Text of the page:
It is from an Aesop fable we get the phrase, "A man is known by the company he keeps."
The British and American media are carrying salacious stories about Prince Andrew keeping company with registered sex offender Jeffrey Epstein, now accused of keeping underage girls as "sex slaves" for prominent men. The investigation is ongoing.
Buckingham Palace issued a vehement denial on Andrew's behalf.
The story might be of interest only to tabloid readers and anti-royalists were it not for reports that, according to the Daily Mail.com, prior to 2005 when Epstein was arrested for receiving an erotic massage from an underage girl, "21 email and telephone contacts for former President Bill Clinton..." were found in Epstein's directory. Clinton also reportedly traveled to Epstein's Caribbean compound numerous times while Hillary was a New York senator.
In court papers filed recently in the Southern District of Florida, a woman, identified as Jane Doe 3, alleges Epstein forced her, from the age of 15, to have sex with rich, prominent men. In addition to naming Prince Andrew in the suit, Jane Doe also named high-profile attorney Alan M. Dershowitz, who called the claim "outrageous and impertinent."
Daily Mail.com reports Epstein went to great lengths to stop the underage girls from speaking to the FBI. Virginia Roberts, now 30, believed to be Jane Doe 3, says she was underage when Epstein ordered her to have sex with Prince Andrew. She also claims to have been a part of a prostitution ring organized for Epstein by Ghislaine Maxwell, daughter of the late and disgraced press baron, Robert Maxwell. Maxwell, predictably, has denied she recruited girls for Epstein.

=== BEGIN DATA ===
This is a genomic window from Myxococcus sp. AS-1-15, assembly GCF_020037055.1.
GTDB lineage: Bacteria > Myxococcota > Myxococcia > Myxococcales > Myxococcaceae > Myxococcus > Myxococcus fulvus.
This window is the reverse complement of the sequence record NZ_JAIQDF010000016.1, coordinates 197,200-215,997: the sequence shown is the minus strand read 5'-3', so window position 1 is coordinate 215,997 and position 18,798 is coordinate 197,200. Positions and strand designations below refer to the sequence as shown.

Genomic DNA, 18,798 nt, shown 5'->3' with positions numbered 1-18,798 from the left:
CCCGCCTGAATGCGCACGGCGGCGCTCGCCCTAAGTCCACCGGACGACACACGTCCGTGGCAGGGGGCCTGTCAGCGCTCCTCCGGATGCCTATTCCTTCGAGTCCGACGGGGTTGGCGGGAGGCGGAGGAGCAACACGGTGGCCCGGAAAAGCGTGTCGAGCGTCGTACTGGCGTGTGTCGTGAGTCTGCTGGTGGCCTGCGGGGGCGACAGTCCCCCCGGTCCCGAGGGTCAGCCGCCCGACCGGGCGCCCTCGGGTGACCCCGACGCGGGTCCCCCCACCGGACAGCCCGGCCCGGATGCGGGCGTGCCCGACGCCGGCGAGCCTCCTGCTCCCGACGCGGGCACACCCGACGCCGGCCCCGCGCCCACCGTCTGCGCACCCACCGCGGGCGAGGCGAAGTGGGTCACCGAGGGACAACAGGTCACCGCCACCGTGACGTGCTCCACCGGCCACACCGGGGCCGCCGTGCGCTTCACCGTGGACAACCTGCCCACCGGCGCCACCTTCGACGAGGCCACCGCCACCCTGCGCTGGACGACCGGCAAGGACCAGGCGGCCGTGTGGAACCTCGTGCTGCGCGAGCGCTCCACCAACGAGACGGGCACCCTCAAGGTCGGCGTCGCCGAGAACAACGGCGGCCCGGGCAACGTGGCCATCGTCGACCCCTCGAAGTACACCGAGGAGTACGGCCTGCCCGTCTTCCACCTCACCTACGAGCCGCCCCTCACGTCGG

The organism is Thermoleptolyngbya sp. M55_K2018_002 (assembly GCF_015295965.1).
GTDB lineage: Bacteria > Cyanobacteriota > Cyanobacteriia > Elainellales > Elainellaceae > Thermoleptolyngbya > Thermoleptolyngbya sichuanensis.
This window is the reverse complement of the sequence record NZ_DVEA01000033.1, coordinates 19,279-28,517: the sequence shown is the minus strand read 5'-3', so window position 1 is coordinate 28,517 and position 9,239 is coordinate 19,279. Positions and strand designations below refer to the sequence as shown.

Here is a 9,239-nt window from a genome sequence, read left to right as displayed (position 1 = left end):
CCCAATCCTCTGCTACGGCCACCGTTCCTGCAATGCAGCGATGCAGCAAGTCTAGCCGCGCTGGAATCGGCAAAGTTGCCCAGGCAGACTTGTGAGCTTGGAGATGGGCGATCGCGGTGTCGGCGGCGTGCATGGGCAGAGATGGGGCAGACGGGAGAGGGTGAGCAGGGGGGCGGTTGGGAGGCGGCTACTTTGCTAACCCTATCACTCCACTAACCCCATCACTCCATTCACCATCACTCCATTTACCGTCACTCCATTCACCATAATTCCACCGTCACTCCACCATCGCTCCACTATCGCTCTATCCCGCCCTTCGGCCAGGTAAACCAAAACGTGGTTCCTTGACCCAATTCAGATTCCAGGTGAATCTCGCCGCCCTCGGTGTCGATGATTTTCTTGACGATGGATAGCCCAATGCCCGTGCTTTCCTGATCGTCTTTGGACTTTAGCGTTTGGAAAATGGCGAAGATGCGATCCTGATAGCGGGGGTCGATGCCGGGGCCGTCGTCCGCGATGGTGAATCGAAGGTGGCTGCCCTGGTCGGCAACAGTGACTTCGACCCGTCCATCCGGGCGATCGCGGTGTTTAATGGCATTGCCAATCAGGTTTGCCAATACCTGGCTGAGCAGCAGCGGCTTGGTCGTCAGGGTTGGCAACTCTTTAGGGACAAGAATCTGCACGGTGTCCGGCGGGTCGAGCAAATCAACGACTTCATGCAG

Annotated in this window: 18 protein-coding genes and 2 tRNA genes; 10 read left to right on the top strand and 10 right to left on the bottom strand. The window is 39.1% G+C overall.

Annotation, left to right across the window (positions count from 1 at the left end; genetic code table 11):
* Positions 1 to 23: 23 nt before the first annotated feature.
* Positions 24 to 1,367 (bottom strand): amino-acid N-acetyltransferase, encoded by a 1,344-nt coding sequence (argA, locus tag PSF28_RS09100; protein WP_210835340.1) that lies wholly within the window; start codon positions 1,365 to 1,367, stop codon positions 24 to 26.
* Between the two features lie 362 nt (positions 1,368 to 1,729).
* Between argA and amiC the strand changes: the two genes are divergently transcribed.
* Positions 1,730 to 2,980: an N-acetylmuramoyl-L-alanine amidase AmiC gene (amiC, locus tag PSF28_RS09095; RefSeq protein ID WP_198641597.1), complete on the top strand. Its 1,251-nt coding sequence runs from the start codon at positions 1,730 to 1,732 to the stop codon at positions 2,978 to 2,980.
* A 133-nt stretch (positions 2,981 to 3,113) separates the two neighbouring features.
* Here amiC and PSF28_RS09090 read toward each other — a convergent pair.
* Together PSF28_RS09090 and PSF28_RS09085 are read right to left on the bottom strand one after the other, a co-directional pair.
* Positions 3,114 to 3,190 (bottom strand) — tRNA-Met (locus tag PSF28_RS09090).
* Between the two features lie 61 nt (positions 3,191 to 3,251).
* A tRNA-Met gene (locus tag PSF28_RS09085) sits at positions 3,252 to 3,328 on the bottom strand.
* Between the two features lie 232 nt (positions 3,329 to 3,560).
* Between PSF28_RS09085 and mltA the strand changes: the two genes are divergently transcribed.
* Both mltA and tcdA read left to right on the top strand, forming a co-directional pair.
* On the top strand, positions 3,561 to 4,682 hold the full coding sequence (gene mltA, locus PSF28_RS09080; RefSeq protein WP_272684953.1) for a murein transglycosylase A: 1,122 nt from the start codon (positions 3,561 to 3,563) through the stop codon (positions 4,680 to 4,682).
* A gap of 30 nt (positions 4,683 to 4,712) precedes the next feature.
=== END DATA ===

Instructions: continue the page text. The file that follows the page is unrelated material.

The press says "orgies" allegedly took place at Epstein's house, though there are no claims (yet) that Clinton participated in any of them.
Beyond the interest in the tawdry doings that reportedly included an A-list of actors, lawyers and politicians, is the impact this saga could have on a Hillary Clinton's presidential candidacy. Roberts is reported in the British press to be considering a "tell-all" book. If it contains any verifiable facts about Bill Clinton and underage, or even of-age women, voters may be reluctant to return him to the White House in a "first man" capacity. They also may not want to be dragged through another chapter in the long-running Clinton soap opera.
Clinton's sexual history was known before he was elected president and his exploits continued after that, leading eventually to revelations about his dalliance with Monica Lewinsky and his ultimate impeachment by the House of Representatives. Voters didn't seem to care, mostly I suspect because his wife didn't. And, apparently, they still don't. Clinton's approval ratings remain high 16 years after leaving the White House.
The former president exhibits many of the symptoms of a classic sex addict. Writing on Psychcentral.com, Michael Herkov, Ph.D., defines sex addiction as "...a progressive intimacy disorder characterized by compulsive sexual thoughts and acts. Like all addictions, its negative impact on the addict and on family members increases as the disorder progresses. Over time, the addict usually has to intensify the addictive behavior to achieve the same results."
Based on what we know about Clinton's behavior extending at least back to his days as governor of Arkansas and the various women who have publicly accused him of unwanted sexual advances (Paula Jones and Juanita Broaddrick) or willingly having sex with him (Gennifer Flowers and most likely others) does this not describe Bill Clinton?
If this story advances and facts are substantiated, it will be difficult for Clinton defenders to label the women "bimbo eruptions," as they did in 1992. Given his lies about Lewinsky, finger-wagging denials won't cut it this time. Democrats will want to know whether this presents a problem for them in 2016 before they consider nominating Hillary Clinton for president.
Aesop was right. That Bill Clinton kept company with Jeffrey Epstein only adds to what we already know about the former president, but this case, if true, will take things to a new and even lower level.
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Cal Thomas, America's most-syndicated columnist, is the author of 10 books.